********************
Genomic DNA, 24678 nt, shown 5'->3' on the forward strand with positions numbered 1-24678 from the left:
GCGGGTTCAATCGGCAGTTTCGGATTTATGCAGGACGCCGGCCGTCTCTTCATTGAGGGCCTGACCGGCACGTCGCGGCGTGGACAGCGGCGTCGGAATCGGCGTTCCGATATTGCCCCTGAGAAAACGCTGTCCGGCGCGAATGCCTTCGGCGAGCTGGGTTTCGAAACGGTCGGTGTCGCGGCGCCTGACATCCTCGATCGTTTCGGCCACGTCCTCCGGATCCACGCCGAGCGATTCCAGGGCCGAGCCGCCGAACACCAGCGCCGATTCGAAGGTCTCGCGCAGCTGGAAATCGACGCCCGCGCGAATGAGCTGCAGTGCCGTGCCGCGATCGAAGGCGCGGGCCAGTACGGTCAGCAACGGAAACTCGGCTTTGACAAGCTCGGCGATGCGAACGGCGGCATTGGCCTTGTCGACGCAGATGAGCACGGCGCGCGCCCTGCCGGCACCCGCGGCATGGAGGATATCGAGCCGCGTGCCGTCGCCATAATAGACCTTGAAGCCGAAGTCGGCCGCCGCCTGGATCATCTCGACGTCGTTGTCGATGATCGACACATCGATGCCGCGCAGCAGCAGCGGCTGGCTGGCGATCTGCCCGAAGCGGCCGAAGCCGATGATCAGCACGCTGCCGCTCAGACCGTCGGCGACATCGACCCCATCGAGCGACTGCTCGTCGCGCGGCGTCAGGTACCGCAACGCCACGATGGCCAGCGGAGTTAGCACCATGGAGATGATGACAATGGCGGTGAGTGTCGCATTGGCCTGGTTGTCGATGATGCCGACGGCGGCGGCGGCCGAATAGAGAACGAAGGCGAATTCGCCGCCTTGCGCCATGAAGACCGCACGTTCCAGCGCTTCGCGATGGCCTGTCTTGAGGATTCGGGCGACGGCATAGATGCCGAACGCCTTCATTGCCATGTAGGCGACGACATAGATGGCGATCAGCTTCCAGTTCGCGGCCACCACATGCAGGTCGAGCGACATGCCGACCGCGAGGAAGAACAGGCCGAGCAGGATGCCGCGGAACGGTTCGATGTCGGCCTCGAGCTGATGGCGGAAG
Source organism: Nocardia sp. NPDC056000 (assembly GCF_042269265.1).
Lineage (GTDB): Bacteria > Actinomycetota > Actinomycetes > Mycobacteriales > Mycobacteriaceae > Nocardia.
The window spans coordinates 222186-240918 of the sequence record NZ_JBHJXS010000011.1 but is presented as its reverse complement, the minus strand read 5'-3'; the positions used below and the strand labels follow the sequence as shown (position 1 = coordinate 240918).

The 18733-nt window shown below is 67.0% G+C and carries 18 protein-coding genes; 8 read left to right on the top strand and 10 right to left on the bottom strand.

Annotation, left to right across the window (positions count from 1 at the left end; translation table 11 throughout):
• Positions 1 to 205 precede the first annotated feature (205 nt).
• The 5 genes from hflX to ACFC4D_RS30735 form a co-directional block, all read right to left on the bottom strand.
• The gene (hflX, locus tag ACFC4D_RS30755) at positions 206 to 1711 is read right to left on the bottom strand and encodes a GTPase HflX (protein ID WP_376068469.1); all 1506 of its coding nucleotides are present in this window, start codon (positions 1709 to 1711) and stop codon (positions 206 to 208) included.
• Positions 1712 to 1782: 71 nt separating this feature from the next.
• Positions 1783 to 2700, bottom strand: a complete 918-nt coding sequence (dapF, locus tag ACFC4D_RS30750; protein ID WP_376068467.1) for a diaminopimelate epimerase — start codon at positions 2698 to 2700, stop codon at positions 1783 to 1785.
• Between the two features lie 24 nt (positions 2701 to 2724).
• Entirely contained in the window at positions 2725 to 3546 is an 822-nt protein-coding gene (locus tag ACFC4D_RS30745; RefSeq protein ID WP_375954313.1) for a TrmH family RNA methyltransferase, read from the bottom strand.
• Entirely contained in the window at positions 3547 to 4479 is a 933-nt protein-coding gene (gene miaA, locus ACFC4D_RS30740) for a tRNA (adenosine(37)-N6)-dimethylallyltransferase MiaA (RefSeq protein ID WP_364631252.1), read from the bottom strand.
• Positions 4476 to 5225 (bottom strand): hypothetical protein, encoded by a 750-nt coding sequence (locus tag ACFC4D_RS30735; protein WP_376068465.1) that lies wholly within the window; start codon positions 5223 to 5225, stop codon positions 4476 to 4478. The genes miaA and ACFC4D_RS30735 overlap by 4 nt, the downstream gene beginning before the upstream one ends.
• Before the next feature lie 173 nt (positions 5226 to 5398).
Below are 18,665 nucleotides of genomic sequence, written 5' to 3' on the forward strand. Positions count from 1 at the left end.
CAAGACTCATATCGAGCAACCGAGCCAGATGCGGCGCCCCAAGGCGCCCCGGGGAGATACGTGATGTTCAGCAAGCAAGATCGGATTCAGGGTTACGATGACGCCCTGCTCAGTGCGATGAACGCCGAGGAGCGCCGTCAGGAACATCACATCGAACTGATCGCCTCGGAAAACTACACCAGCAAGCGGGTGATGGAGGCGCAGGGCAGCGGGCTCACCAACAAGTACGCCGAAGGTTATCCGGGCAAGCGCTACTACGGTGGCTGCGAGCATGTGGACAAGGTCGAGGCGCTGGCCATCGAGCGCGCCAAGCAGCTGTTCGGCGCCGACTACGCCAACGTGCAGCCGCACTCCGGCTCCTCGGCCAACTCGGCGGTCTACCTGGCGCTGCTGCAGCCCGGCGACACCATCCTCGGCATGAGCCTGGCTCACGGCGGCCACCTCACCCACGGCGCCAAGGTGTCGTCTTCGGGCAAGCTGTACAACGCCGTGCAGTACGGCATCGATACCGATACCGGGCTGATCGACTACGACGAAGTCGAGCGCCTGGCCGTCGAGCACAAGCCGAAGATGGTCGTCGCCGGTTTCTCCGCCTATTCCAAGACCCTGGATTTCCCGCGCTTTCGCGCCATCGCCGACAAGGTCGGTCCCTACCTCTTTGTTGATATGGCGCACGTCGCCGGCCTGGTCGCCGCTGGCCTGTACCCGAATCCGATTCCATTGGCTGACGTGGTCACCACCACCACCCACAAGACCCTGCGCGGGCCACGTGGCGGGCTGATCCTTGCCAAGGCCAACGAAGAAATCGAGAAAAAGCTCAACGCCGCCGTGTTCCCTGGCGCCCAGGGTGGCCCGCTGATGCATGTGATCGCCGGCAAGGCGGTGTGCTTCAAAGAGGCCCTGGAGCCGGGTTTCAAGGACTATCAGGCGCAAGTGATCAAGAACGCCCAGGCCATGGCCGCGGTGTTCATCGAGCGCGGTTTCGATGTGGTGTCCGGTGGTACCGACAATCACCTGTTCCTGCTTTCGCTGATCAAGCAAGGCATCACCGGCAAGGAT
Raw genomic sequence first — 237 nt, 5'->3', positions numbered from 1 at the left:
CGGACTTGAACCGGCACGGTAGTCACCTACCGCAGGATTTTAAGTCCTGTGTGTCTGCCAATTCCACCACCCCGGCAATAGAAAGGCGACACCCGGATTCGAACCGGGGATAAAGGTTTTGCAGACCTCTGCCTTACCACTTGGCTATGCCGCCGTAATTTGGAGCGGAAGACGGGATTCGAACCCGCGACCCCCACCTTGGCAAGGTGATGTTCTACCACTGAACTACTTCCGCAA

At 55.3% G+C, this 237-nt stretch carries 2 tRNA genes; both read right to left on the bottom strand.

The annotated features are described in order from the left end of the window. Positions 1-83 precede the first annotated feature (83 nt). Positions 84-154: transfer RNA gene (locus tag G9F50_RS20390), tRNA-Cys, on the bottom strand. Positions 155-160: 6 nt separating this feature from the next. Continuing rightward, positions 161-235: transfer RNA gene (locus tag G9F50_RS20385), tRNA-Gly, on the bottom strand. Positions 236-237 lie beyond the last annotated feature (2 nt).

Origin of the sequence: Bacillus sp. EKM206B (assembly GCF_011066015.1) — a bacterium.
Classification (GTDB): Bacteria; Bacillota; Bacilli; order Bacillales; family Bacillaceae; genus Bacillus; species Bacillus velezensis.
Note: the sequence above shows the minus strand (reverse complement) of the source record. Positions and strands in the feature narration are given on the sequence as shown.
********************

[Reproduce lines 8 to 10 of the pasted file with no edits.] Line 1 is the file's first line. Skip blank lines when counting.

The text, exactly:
• Positions 1 to 205 precede the first annotated feature (205 nt).
• The 5 genes from hflX to ACFC4D_RS30735 form a co-directional block, all read right to left on the bottom strand.
• The gene (hflX, locus tag ACFC4D_RS30755) at positions 206 to 1711 is read right to left on the bottom strand and encodes a GTPase HflX (protein ID WP_376068469.1); all 1506 of its coding nucleotides are present in this window, start codon (positions 1709 to 1711) and stop codon (positions 206 to 208) included.